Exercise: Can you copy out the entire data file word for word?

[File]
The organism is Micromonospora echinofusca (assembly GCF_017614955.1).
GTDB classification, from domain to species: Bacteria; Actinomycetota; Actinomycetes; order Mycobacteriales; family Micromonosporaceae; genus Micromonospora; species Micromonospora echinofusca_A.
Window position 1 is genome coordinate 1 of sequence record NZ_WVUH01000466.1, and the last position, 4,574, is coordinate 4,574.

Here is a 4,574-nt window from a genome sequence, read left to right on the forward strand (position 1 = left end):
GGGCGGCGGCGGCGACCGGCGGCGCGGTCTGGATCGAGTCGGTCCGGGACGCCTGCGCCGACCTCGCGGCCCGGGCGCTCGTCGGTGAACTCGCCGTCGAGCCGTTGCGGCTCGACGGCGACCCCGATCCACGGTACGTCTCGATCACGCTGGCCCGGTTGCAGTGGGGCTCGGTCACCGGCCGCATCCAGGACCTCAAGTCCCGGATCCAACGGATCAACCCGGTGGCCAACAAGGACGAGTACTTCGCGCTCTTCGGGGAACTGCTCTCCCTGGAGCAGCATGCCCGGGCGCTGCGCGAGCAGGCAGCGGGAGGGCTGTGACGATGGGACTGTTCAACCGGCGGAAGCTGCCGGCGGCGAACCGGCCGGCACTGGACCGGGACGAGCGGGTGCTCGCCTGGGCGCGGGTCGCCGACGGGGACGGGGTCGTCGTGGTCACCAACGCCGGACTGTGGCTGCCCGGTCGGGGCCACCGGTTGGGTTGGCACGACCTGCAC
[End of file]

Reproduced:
The organism is Micromonospora echinofusca (assembly GCF_017614955.1).
GTDB classification, from domain to species: Bacteria; Actinomycetota; Actinomycetes; order Mycobacteriales; family Micromonosporaceae; genus Micromonospora; species Micromonospora echinofusca_A.
Window position 1 is genome coordinate 1 of sequence record NZ_WVUH01000466.1, and the last position, 4,574, is coordinate 4,574.

Here is a 4,574-nt window from a genome sequence, read left to right on the forward strand (position 1 = left end):
GGGCGGCGGCGGCGACCGGCGGCGCGGTCTGGATCGAGTCGGTCCGGGACGCCTGCGCCGACCTCGCGGCCCGGGCGCTCGTCGGTGAACTCGCCGTCGAGCCGTTGCGGCTCGACGGCGACCCCGATCCACGGTACGTCTCGATCACGCTGGCCCGGTTGCAGTGGGGCTCGGTCACCGGCCGCATCCAGGACCTCAAGTCCCGGATCCAACGGATCAACCCGGTGGCCAACAAGGACGAGTACTTCGCGCTCTTCGGGGAACTGCTCTCCCTGGAGCAGCATGCCCGGGCGCTGCGCGAGCAGGCAGCGGGAGGGCTGTGACGATGGGACTGTTCAACCGGCGGAAGCTGCCGGCGGCGAACCGGCCGGCACTGGACCGGGACGAGCGGGTGCTCGCCTGGGCGCGGGTCGCCGACGGGGACGGGGTCGTCGTGGTCACCAACGCCGGACTGTGGCTGCCCGGTCGGGGCCACCGGTTGGGTTGGCACGACCTGCAC